I think a while ago I heard someone saying (or I read it, can't remember..) that the silicon for our semiconductor industry isn't just simple silicon. More, it is a special type of silicon but I cannot find appropriate information about that. I also can't get my head around of which type the silicon could or should be..

I'm aware of the different dopings which are required but I wouldn't see that as the silicon itself. Am I just wrong respectively do I fail to remember something correctly or is there something more about it, indeed?

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    $\begingroup$ Well the silicon needs to be extremely pure (because even minute amounts of impurities will act like dopants changing the material properties). $\endgroup$ – Sebastian Riese Feb 6 at 17:45
  • $\begingroup$ @SebastianRiese That's true, wasn't aware of that. "Purfying" is not possible, somehow? $\endgroup$ – Ben Feb 6 at 20:43
  • $\begingroup$ I've heard repeatedly in the context of microfabrication that most IC silicon is produced from Australian beach and quarried sand, which is of high purity. Could you be thinking of something like this? $\endgroup$ – Chemomechanics Feb 6 at 21:08
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    $\begingroup$ Purifying is possible (and done – after all the silicon starts out as quartz sand), but some impurities are more expensive to remove or more damaging in even the smallest concentrations than others, so only a small fraction of the sand deposits can be used to produce high grade silicon economically. $\endgroup$ – Sebastian Riese Feb 7 at 13:09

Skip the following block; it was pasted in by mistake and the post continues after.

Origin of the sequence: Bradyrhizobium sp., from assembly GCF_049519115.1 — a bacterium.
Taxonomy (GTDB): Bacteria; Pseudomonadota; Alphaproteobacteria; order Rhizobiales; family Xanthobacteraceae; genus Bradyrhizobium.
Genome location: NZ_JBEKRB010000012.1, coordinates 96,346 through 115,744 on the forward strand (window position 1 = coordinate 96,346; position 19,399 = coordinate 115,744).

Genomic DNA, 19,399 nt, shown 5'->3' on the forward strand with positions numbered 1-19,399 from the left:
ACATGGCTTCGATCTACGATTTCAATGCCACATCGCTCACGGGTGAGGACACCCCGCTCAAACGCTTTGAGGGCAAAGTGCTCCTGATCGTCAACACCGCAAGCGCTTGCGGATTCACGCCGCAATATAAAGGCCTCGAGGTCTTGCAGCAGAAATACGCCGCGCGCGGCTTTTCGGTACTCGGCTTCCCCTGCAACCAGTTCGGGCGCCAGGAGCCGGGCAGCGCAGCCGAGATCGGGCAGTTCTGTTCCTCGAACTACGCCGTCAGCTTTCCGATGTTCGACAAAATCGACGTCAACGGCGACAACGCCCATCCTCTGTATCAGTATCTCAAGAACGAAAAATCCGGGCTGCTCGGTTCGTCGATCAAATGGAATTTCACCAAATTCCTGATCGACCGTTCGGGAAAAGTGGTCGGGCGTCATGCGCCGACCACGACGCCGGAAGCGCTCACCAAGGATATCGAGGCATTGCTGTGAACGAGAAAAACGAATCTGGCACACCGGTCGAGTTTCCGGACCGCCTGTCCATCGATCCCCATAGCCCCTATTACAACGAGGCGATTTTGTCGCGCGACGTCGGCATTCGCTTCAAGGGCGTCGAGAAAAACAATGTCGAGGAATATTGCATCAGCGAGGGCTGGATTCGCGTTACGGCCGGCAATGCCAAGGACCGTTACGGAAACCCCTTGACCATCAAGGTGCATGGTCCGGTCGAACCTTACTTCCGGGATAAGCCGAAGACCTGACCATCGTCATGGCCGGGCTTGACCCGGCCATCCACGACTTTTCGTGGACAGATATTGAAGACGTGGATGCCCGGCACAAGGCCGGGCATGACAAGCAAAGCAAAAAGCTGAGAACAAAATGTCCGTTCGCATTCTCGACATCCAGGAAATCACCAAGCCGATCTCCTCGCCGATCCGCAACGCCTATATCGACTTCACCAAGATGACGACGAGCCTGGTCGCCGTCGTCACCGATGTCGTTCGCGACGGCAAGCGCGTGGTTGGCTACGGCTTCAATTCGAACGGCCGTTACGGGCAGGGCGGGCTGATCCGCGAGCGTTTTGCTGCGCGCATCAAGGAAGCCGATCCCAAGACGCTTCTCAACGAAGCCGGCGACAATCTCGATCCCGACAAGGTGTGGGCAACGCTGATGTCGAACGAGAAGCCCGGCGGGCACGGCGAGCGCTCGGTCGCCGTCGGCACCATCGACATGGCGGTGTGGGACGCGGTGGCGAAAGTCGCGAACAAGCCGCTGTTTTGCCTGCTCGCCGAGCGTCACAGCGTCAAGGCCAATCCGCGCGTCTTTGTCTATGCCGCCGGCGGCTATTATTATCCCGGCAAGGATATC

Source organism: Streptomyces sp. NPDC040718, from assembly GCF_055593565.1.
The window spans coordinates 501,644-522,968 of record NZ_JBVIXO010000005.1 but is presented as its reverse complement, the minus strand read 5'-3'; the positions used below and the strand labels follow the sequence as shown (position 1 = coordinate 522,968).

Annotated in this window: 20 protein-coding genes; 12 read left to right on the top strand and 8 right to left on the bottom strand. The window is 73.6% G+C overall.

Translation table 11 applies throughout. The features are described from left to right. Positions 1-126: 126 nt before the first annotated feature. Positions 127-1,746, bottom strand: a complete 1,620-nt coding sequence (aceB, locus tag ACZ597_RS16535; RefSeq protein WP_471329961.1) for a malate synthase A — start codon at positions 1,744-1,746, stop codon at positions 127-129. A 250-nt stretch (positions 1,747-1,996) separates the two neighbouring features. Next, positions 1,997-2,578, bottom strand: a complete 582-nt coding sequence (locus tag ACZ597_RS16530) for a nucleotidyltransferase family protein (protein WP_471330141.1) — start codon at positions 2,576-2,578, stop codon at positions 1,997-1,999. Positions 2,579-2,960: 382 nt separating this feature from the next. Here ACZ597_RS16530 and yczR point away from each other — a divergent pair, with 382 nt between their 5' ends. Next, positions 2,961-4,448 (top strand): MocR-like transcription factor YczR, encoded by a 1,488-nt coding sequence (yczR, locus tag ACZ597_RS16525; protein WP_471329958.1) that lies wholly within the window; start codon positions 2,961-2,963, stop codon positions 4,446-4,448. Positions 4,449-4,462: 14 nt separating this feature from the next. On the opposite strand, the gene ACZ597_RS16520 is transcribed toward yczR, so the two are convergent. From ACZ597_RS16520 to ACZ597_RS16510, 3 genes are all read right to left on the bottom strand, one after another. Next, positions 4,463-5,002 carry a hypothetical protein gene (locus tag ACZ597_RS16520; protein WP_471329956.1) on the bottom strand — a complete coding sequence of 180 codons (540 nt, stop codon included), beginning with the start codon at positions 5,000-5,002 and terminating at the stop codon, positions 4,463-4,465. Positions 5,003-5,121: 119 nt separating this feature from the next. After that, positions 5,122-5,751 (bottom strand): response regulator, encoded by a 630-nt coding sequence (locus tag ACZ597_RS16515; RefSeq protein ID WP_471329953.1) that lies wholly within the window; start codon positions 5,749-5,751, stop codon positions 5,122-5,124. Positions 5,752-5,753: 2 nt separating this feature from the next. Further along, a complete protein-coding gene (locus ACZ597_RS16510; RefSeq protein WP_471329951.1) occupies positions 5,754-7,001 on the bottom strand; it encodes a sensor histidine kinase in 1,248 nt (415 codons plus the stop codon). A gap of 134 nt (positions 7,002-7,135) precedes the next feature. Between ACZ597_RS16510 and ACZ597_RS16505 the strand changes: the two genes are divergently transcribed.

Silicon is an element, so silicon is just silicon. There's no special isotope used for semiconductor technology.

But there are some special features needed:

  • The silicon must be a single crystal. Crystal zone boundaries in the material would disturb the operation of the most common devices such as diodes and transistors. Really large monocrystalline silicon boules are formed by the Czochralski method

    The specific orientation of the crystal structure relative to the surface of the chip where the circuit is formed must also be carefully controlled.

    (Polycrystalline silicon may be used to form certain structures, like the gate of a MOSFET, on the surface of a monocrystalline IC substrate, or to form certain kinds of large devices such as liquid crystal displays or solar cells)

  • The silicon must be extremely pure. Even one part in a billion of impurities in the silicon will change its properties and might make it unsuitable for use in electronics. Purification can be done after the crystal is formed by zone refining

  • Specific impurities, called dopants, are then introduced into the silicon in a controlled way to form devices such as transistors and diodes.

  • Silicon may also be alloyed with a small proportion of germanium to form SiGe. SiGe has somewhat improved properties compared to pure silicon that make it more suitable for very high speed (gigahertz and up) circuits.

  • $\begingroup$ No modern wafers use zone refining. All boules are Czochralski, and are B-doped only. The way to ultra-purify silicon was developed in WW2. $\endgroup$ – Jon Custer Feb 6 at 23:13
  • $\begingroup$ @JonCuster Well you certainly can buy zone refined silicon and n-type wafers right now. So... clearly thats not true. $\endgroup$ – Matt Mar 27 at 23:02
  • $\begingroup$ @Matt - sure, small boules and specialty products. All 150mm and bigger boules are B-doped because of doping uniformity. $\endgroup$ – Jon Custer Mar 27 at 23:13

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